dollar bills and piggy bank

Like a basic savings account, money market accounts let you withdraw your money whenever you want.

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Money Market Account Interest

When you put your money into a money market savings account it earns interest just like in a regular savings account. Interest is money the bank pays you so that they can use your money to fund loans to other people. That doesn't mean you can't have your money whenever you want it, though. That's just how banks make money -- by selling money! Basically, it works like this:

  • You open a money market account at the bank.
  • The bank pays you interest on the money that you deposit and leave in that account.
  • The bank then loans that money out to other people, only they charge a slightly higher interest for the loan than what they pay you for your account.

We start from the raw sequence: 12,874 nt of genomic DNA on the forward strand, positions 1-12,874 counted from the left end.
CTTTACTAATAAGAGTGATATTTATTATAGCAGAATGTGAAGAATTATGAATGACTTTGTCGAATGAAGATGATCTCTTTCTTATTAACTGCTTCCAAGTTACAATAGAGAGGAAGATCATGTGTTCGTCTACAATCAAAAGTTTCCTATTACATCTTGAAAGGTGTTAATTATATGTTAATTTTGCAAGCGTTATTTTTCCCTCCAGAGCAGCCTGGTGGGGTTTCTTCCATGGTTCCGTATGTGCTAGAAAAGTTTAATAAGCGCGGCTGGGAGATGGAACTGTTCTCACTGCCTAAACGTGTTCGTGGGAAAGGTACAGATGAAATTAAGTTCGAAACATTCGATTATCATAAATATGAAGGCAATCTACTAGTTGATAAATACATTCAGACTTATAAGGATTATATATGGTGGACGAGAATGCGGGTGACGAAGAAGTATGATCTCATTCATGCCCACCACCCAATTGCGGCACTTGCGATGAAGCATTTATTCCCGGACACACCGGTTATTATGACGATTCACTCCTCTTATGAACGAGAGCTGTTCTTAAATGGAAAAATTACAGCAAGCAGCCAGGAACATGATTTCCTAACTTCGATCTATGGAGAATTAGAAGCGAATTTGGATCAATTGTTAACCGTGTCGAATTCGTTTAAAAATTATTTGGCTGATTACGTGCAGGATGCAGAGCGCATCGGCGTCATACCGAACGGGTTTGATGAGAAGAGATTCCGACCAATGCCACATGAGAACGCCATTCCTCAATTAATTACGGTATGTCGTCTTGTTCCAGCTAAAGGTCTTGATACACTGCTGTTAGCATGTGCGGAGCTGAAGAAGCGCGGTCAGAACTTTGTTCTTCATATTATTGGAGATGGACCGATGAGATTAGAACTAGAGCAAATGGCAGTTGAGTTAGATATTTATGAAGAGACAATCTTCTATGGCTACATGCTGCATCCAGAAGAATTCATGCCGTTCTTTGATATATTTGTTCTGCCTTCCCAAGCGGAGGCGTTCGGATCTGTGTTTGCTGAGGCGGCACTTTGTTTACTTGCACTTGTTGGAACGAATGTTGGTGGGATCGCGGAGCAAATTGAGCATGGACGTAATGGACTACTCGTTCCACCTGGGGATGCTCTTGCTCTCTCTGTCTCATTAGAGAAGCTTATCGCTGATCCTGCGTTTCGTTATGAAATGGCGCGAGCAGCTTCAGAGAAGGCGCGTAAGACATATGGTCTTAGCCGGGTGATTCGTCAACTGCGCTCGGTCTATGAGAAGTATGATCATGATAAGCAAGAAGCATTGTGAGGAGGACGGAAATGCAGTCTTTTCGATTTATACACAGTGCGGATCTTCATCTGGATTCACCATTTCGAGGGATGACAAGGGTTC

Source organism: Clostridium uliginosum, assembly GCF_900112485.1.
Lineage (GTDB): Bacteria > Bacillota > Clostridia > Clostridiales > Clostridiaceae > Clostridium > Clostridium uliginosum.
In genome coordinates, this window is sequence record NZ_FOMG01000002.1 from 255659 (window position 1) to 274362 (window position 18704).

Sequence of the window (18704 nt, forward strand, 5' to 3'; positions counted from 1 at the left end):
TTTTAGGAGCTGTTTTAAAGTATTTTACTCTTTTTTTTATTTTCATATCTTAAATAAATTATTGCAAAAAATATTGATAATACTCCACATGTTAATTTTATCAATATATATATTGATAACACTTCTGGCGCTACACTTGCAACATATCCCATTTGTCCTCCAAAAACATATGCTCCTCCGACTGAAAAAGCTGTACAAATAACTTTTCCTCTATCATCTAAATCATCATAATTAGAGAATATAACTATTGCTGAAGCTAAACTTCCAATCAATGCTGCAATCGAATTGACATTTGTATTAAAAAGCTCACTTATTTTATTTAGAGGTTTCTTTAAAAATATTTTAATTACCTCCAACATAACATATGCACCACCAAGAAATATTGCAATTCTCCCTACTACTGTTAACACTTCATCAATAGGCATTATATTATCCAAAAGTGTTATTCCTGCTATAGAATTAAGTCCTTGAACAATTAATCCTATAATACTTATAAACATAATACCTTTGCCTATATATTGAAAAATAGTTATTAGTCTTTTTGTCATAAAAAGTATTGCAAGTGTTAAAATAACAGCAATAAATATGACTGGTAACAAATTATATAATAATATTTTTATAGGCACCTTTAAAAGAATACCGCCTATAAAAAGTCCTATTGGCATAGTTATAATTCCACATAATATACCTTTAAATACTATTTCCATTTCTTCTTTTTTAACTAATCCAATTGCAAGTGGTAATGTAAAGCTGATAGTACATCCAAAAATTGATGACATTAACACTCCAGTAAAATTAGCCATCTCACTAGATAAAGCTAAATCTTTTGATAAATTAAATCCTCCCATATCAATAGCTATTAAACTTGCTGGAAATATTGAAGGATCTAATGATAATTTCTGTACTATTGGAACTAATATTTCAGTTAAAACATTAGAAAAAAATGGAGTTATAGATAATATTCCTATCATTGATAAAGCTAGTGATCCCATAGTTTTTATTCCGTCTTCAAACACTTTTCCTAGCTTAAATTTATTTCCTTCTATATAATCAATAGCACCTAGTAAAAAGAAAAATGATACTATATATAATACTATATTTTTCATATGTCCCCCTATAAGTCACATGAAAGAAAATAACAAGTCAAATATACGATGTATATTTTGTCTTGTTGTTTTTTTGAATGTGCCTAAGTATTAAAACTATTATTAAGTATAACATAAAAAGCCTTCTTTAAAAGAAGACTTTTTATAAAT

The difference in interest they pay you verses the interest they charge others is part of how they stay in business. We'll take a look at how the interest on money market accounts works in the next section.

Interest on money market accounts is usually compounded daily and paid monthly. The cool thing about compounded interest is that the bank is paying you interest on the money they've paid you in interest.

Interest rates paid by money market accounts can vary quite a bit from bank to bank. That's because some banks are trying harder to get people to open an account with them than others -- so they offer higher rates.

Another difference you'll sometimes find with money market accounts is that the more money you have in the account the higher the interest rate you get. Always check with the bank about how the interest rate may change.